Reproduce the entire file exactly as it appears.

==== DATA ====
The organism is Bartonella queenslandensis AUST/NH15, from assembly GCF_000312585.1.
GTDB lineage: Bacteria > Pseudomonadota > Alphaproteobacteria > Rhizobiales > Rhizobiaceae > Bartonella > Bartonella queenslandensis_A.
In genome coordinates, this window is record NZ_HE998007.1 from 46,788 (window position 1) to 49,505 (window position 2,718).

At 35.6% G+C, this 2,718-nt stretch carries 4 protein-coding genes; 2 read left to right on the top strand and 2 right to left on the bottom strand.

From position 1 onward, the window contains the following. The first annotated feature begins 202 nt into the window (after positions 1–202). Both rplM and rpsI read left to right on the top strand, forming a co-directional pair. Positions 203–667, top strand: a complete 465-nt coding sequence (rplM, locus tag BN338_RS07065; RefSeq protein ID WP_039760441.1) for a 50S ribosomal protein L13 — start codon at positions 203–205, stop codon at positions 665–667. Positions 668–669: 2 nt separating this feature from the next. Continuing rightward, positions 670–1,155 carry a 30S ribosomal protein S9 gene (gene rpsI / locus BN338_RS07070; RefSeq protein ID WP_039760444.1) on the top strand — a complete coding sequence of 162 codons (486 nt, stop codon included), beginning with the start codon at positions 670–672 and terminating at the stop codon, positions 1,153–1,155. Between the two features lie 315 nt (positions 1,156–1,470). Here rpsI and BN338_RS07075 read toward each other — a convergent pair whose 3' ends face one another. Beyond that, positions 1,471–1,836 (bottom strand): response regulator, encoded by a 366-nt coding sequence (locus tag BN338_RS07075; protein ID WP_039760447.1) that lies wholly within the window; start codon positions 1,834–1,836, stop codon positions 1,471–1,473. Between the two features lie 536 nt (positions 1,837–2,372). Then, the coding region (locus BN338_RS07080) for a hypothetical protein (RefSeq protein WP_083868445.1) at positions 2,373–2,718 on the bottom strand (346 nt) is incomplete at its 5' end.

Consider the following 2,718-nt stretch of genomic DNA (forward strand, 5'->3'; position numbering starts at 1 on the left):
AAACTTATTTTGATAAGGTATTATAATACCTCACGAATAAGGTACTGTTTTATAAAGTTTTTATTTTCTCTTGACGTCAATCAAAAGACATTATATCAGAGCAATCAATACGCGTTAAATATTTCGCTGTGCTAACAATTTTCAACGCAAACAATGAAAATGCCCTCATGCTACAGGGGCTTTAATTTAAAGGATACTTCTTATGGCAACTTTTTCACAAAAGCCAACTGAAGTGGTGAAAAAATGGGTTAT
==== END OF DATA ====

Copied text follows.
The organism is Bartonella queenslandensis AUST/NH15, from assembly GCF_000312585.1.
GTDB lineage: Bacteria > Pseudomonadota > Alphaproteobacteria > Rhizobiales > Rhizobiaceae > Bartonella > Bartonella queenslandensis_A.
In genome coordinates, this window is record NZ_HE998007.1 from 46,788 (window position 1) to 49,505 (window position 2,718).

At 35.6% G+C, this 2,718-nt stretch carries 4 protein-coding genes; 2 read left to right on the top strand and 2 right to left on the bottom strand.

From position 1 onward, the window contains the following. The first annotated feature begins 202 nt into the window (after positions 1–202). Both rplM and rpsI read left to right on the top strand, forming a co-directional pair. Positions 203–667, top strand: a complete 465-nt coding sequence (rplM, locus tag BN338_RS07065; RefSeq protein ID WP_039760441.1) for a 50S ribosomal protein L13 — start codon at positions 203–205, stop codon at positions 665–667. Positions 668–669: 2 nt separating this feature from the next. Continuing rightward, positions 670–1,155 carry a 30S ribosomal protein S9 gene (gene rpsI / locus BN338_RS07070; RefSeq protein ID WP_039760444.1) on the top strand — a complete coding sequence of 162 codons (486 nt, stop codon included), beginning with the start codon at positions 670–672 and terminating at the stop codon, positions 1,153–1,155. Between the two features lie 315 nt (positions 1,156–1,470). Here rpsI and BN338_RS07075 read toward each other — a convergent pair whose 3' ends face one another. Beyond that, positions 1,471–1,836 (bottom strand): response regulator, encoded by a 366-nt coding sequence (locus tag BN338_RS07075; protein ID WP_039760447.1) that lies wholly within the window; start codon positions 1,834–1,836, stop codon positions 1,471–1,473. Between the two features lie 536 nt (positions 1,837–2,372). Then, the coding region (locus BN338_RS07080) for a hypothetical protein (RefSeq protein WP_083868445.1) at positions 2,373–2,718 on the bottom strand (346 nt) is incomplete at its 5' end.

Consider the following 2,718-nt stretch of genomic DNA (forward strand, 5'->3'; position numbering starts at 1 on the left):
AAACTTATTTTGATAAGGTATTATAATACCTCACGAATAAGGTACTGTTTTATAAAGTTTTTATTTTCTCTTGACGTCAATCAAAAGACATTATATCAGAGCAATCAATACGCGTTAAATATTTCGCTGTGCTAACAATTTTCAACGCAAACAATGAAAATGCCCTCATGCTACAGGGGCTTTAATTTAAAGGATACTTCTTATGGCAACTTTTTCACAAAAGCCAACTGAAGTGGTGAAAAAATGGGTTAT